Co-defendant in Sicknick’s Jan. 6 assault case pleads guilty
Khater pleaded guilty to charges carrying up to 20 years in prison, but faces a probable sentence of 78 to 97 months in accordance with federal guidelines negotiated with prosecutors. He has spent 17 months behind bars since his arrest and will be sentenced on December 13.
Khater’s plea resolves one of the most publicized attacks on police during the Jan. 6 riot, in which nearly 140 defendants were charged with felony assault on an officer. Childhood friends Khater, 33, and Tanios, 40, deployed chemical spray against officers holding back a violent crowd on the West Terrace of the Capitol, injuring Sicknick and others at a thin point in police lines.
Sicknick, 42, collapsed hours later and died the next day of natural causes, officials said. Neither Tanios nor Khater would have caused Sicknick’s death.
In his plea, Tanios admitted to bringing both pepper spray and pepper spray to Washington and giving Khater a canister before they arrived on Capitol Hill.
Tanios’ plea deal did not require him to cooperate with prosecutors, although he admitted he had no information to dispute or refute the allegations against Khater in the indictment. .
More than 840 suspects have been charged in the Jan. 6 Capitol riot
Khater admitted to deploying pepper spraying point-blank range into the faces of Sicknick, Capitol Police Officer Caroline Edwards, and a DC police officer identified as B. Chapman from the police line, forcing them to abandon their posts. During a bail hearing, prosecutors alleged that Khater moved to spray a second group before being pushed back by a police lieutenant who shot him with a chemical irritant using a type device. “Super Soaker”.
“Give me that bear sh–,” Khater told Tanios in video recorded nine minutes earlier, at 2:14 p.m. on the lower west terrace of the Capitol, where Sicknick and other officers stood guard behind bike racks. metal, according to the plea.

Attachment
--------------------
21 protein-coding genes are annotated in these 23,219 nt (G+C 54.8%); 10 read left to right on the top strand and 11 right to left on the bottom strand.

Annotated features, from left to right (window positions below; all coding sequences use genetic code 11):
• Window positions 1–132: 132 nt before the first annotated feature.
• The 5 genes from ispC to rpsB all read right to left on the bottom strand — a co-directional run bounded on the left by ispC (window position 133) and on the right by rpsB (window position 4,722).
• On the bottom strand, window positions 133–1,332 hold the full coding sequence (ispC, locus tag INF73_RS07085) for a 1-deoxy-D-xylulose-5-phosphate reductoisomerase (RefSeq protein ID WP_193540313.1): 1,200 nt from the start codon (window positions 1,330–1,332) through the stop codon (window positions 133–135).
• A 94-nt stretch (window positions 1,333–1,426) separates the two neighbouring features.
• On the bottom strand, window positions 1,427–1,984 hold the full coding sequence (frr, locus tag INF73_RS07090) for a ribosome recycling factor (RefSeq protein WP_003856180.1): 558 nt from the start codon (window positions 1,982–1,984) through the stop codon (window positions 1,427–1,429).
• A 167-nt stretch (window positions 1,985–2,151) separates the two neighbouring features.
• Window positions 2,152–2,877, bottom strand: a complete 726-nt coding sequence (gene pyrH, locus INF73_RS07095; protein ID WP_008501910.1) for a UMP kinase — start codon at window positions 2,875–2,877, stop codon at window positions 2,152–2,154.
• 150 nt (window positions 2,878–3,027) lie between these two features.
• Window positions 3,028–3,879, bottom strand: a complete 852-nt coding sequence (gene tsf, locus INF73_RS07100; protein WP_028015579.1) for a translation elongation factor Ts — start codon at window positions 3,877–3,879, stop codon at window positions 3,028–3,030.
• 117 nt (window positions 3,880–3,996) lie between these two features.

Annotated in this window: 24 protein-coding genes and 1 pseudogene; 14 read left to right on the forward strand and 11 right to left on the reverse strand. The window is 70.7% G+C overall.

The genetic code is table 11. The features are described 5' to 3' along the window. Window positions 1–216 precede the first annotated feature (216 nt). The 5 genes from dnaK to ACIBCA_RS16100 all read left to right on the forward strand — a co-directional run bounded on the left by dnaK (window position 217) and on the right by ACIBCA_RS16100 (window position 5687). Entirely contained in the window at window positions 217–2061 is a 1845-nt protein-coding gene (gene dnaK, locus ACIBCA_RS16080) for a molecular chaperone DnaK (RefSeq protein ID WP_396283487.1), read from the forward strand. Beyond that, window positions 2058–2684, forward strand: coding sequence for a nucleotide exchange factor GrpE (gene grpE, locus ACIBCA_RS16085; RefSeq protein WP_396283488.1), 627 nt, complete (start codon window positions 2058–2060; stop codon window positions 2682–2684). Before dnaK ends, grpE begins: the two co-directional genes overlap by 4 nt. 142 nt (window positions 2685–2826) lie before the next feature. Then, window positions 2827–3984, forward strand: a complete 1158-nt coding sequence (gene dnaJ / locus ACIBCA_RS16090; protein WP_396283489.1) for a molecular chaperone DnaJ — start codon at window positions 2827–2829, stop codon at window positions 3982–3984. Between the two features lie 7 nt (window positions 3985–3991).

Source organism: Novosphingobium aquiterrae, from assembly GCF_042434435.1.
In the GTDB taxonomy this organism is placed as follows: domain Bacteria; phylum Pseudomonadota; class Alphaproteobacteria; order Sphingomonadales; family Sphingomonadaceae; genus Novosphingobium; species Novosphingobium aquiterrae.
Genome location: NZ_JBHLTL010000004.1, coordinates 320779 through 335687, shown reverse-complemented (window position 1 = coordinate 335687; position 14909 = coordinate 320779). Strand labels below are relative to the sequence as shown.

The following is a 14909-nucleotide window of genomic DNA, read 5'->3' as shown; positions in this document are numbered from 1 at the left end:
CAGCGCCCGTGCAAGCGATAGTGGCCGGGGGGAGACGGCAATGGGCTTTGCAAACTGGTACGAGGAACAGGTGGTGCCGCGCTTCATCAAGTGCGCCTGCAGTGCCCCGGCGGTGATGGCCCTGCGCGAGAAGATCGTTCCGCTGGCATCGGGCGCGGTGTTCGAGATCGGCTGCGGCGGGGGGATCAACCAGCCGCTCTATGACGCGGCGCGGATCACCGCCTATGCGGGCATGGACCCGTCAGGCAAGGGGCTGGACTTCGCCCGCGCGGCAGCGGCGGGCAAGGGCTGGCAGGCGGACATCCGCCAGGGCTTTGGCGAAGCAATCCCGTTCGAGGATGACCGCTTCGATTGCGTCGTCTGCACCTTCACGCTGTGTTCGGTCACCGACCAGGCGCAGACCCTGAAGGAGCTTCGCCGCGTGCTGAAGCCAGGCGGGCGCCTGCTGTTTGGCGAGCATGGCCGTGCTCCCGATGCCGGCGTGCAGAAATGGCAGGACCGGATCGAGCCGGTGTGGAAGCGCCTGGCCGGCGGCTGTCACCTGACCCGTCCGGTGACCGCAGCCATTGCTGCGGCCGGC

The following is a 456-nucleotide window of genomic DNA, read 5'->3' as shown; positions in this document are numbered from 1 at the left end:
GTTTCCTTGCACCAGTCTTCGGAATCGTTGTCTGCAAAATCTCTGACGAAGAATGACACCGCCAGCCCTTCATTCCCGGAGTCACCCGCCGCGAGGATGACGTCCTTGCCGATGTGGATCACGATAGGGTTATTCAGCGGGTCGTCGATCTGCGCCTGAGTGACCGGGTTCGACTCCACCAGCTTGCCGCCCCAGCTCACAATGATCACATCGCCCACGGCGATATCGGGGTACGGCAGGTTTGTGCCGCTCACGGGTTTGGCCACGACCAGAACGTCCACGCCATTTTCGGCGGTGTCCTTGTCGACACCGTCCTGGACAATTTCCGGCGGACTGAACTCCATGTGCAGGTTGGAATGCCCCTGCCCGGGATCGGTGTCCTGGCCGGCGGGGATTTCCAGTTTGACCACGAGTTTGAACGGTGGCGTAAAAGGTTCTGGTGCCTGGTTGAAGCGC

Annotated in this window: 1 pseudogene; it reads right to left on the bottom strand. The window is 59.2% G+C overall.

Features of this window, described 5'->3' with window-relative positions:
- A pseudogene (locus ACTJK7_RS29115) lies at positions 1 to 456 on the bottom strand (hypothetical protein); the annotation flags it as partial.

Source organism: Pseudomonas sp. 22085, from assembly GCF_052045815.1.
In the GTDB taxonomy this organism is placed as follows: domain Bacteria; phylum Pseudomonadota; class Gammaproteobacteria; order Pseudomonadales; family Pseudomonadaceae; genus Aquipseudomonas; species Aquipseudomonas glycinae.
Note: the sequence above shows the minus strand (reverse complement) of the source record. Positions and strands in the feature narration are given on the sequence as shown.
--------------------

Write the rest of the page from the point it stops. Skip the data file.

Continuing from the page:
“Wait, wait, not yet, not yet… it’s still early,” Tanios reportedly replied.
In the charging documents, an FBI agent said the exchange showed the two were “working together and had a plan to use the toxic spray against law enforcement.” The agent claimed that Khater “appeared to time the deployment of chemicals to coincide with efforts by other rioters to forcibly remove bike rack barriers that were preventing rioters from approaching the Capitol building.”
Tanios’ lawyer argued that his client was 30 feet from Khater when he sprayed the officers and did not aid or abet any crime.
Khater’s attorney, Joseph Tacopina, said his client never coordinated or planned to attack police and never entered the Capitol building.
“It wasn’t a plan. It was a reaction” to being sprayed by police, Tacopina said. “He used a defensive spray.”
Sicknick had two strokes after his time on Capitol Hill that day, officials said. The medical examiner said an autopsy found no evidence that Sicknick suffered from an allergic reaction to chemical irritants. There was also no evidence of internal or external injuries, the medical examiner said.
Battle for the West Terrace: Capitol riot charges reveal details of January 6 police attacks
Khater and Tanios were arrested in March 2021. In a hearing last year ordering Khater’s detention pending trial, U.S. District Judge Thomas F. Hogan said videos of the assaults on the three officers showed a degree of premeditation and the potential for future danger.
“These two gentlemen are law-abiding and respected individuals in the community, and it is very difficult for the court to draw that conclusion, but they still committed this attack on uniformed police officers. I can’t find a way around it,” Hogan said at the time.